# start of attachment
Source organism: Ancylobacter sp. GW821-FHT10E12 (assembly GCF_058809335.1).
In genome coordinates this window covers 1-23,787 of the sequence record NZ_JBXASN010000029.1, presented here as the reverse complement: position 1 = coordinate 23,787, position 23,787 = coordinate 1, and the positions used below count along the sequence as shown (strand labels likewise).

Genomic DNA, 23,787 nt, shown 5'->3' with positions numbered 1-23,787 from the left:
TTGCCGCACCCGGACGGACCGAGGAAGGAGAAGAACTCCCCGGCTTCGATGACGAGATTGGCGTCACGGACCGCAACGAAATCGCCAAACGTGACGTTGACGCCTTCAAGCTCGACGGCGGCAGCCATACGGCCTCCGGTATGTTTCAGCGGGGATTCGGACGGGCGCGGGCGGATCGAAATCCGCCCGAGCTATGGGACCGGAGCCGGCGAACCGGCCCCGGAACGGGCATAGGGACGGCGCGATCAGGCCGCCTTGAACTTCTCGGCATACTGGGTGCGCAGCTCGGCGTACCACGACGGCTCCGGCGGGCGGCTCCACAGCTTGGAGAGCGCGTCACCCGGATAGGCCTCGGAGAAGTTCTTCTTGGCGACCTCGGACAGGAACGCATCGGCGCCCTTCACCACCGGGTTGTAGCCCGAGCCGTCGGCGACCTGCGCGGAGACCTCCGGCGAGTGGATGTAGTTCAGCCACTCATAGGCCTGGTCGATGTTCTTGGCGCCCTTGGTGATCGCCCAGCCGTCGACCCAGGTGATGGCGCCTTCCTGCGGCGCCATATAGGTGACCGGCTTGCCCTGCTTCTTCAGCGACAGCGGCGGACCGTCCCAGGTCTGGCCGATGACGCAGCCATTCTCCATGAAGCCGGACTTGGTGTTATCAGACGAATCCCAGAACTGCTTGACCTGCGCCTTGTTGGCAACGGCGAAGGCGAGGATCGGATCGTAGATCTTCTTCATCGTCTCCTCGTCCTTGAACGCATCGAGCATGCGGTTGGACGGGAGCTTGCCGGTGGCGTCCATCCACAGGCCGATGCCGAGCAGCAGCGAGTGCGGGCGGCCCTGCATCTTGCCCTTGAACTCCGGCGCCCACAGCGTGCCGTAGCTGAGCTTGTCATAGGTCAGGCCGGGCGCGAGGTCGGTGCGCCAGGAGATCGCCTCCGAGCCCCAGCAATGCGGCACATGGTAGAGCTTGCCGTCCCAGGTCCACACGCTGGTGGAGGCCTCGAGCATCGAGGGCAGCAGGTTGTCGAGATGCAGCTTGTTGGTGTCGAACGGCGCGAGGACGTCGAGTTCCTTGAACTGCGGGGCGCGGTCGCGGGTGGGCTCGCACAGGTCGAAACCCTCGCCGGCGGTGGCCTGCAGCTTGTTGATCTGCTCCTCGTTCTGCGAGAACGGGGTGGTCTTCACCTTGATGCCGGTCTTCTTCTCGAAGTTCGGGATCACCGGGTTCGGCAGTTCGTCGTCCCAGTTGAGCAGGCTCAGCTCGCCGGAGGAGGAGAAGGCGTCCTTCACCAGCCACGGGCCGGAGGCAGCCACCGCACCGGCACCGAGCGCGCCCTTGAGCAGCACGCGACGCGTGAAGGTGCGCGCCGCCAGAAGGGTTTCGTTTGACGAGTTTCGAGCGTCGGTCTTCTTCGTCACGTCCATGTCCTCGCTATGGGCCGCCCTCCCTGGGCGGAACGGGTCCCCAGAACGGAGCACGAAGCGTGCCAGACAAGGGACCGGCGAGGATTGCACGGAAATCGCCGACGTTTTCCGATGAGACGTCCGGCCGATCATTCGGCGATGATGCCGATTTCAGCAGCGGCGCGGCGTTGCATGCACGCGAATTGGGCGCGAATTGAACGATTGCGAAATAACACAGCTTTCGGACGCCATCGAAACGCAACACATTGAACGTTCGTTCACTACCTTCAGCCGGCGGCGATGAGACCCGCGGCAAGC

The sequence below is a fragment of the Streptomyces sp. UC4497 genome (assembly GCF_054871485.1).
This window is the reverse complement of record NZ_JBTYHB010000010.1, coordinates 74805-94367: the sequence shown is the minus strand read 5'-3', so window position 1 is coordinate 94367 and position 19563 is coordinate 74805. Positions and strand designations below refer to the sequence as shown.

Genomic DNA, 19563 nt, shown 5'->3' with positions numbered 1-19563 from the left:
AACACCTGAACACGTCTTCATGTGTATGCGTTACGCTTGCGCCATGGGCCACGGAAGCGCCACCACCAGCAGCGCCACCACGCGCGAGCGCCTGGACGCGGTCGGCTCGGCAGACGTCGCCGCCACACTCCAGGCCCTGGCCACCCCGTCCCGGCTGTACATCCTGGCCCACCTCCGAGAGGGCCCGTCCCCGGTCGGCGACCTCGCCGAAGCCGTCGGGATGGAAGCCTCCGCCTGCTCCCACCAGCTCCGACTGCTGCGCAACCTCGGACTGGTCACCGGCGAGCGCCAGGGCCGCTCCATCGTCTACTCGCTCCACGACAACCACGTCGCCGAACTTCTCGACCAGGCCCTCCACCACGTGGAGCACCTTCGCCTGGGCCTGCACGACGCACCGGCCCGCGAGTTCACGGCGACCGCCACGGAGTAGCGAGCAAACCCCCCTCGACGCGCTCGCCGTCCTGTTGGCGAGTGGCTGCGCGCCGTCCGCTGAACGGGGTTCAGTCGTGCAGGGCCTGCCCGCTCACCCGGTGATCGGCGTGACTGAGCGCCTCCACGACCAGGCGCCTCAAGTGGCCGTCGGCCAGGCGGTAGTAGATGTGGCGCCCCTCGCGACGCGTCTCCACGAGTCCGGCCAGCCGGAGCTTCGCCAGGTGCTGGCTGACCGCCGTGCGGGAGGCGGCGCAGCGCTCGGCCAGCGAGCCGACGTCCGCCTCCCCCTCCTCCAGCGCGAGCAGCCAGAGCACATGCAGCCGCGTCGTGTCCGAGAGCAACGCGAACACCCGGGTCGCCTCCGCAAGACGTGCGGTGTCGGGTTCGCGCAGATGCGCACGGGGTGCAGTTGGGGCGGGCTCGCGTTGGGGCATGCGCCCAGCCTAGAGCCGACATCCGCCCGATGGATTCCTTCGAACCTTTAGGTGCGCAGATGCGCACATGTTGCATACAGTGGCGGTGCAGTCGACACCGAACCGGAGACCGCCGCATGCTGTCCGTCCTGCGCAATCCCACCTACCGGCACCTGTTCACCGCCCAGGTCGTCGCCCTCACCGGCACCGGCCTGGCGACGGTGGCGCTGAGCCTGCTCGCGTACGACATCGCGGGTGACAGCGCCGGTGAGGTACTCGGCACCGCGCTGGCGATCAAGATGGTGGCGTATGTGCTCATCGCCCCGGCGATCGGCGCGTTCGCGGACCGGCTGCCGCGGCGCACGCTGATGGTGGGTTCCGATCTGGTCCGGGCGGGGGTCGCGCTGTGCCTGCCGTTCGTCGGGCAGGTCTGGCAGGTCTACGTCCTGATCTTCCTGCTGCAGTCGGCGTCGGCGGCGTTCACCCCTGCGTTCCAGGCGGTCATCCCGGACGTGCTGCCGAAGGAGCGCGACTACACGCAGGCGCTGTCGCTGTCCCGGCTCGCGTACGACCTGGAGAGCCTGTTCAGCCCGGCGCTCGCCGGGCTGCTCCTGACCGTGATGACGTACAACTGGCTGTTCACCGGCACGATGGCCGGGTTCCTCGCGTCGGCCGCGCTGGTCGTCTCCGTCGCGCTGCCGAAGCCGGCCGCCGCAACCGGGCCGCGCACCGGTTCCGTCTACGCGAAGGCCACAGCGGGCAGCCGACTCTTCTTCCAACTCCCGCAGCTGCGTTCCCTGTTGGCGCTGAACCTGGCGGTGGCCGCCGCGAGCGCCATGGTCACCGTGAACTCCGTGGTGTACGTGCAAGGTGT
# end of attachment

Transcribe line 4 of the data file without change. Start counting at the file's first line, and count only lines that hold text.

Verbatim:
TTGCCGCACCCGGACGGACCGAGGAAGGAGAAGAACTCCCCGGCTTCGATGACGAGATTGGCGTCACGGACCGCAACGAAATCGCCAAACGTGACGTTGACGCCTTCAAGCTCGACGGCGGCAGCCATACGGCCTCCGGTATGTTTCAGCGGGGATTCGGACGGGCGCGGGCGGATCGAAATCCGCCCGAGCTATGGGACCGGAGCCGGCGAACCGGCCCCGGAACGGGCATAGGGACGGCGCGATCAGGCCGCCTTGAACTTCTCGGCATACTGGGTGCGCAGCTCGGCGTACCACGACGGCTCCGGCGGGCGGCTCCACAGCTTGGAGAGCGCGTCACCCGGATAGGCCTCGGAGAAGTTCTTCTTGGCGACCTCGGACAGGAACGCATCGGCGCCCTTCACCACCGGGTTGTAGCCCGAGCCGTCGGCGACCTGCGCGGAGACCTCCGGCGAGTGGATGTAGTTCAGCCACTCATAGGCCTGGTCGATGTTCTTGGCGCCCTTGGTGATCGCCCAGCCGTCGACCCAGGTGATGGCGCCTTCCTGCGGCGCCATATAGGTGACCGGCTTGCCCTGCTTCTTCAGCGACAGCGGCGGACCGTCCCAGGTCTGGCCGATGACGCAGCCATTCTCCATGAAGCCGGACTTGGTGTTATCAGACGAATCCCAGAACTGCTTGACCTGCGCCTTGTTGGCAACGGCGAAGGCGAGGATCGGATCGTAGATCTTCTTCATCGTCTCCTCGTCCTTGAACGCATCGAGCATGCGGTTGGACGGGAGCTTGCCGGTGGCGTCCATCCACAGGCCGATGCCGAGCAGCAGCGAGTGCGGGCGGCCCTGCATCTTGCCCTTGAACTCCGGCGCCCACAGCGTGCCGTAGCTGAGCTTGTCATAGGTCAGGCCGGGCGCGAGGTCGGTGCGCCAGGAGATCGCCTCCGAGCCCCAGCAATGCGGCACATGGTAGAGCTTGCCGTCCCAGGTCCACACGCTGGTGGAGGCCTCGAGCATCGAGGGCAGCAGGTTGTCGAGATGCAGCTTGTTGGTGTCGAACGGCGCGAGGACGTCGAGTTCCTTGAACTGCGGGGCGCGGTCGCGGGTGGGCTCGCACAGGTCGAAACCCTCGCCGGCGGTGGCCTGCAGCTTGTTGATCTGCTCCTCGTTCTGCGAGAACGGGGTGGTCTTCACCTTGATGCCGGTCTTCTTCTCGAAGTTCGGGATCACCGGGTTCGGCAGTTCGTCGTCCCAGTTGAGCAGGCTCAGCTCGCCGGAGGAGGAGAAGGCGTCCTTCACCAGCCACGGGCCGGAGGCAGCCACCGCACCGGCACCGAGCGCGCCCTTGAGCAGCACGCGACGCGTGAAGGTGCGCGCCGCCAGAAGGGTTTCGTTTGACGAGTTTCGAGCGTCGGTCTTCTTCGTCACGTCCATGTCCTCGCTATGGGCCGCCCTCCCTGGGCGGAACGGGTCCCCAGAACGGAGCACGAAGCGTGCCAGACAAGGGACCGGCGAGGATTGCACGGAAATCGCCGACGTTTTCCGATGAGACGTCCGGCCGATCATTCGGCGATGATGCCGATTTCAGCAGCGGCGCGGCGTTGCATGCACGCGAATTGGGCGCGAATTGAACGATTGCGAAATAACACAGCTTTCGGACGCCATCGAAACGCAACACATTGAACGTTCGTTCACTACCTTCAGCCGGCGGCGATGAGACCCGCGGCAAGC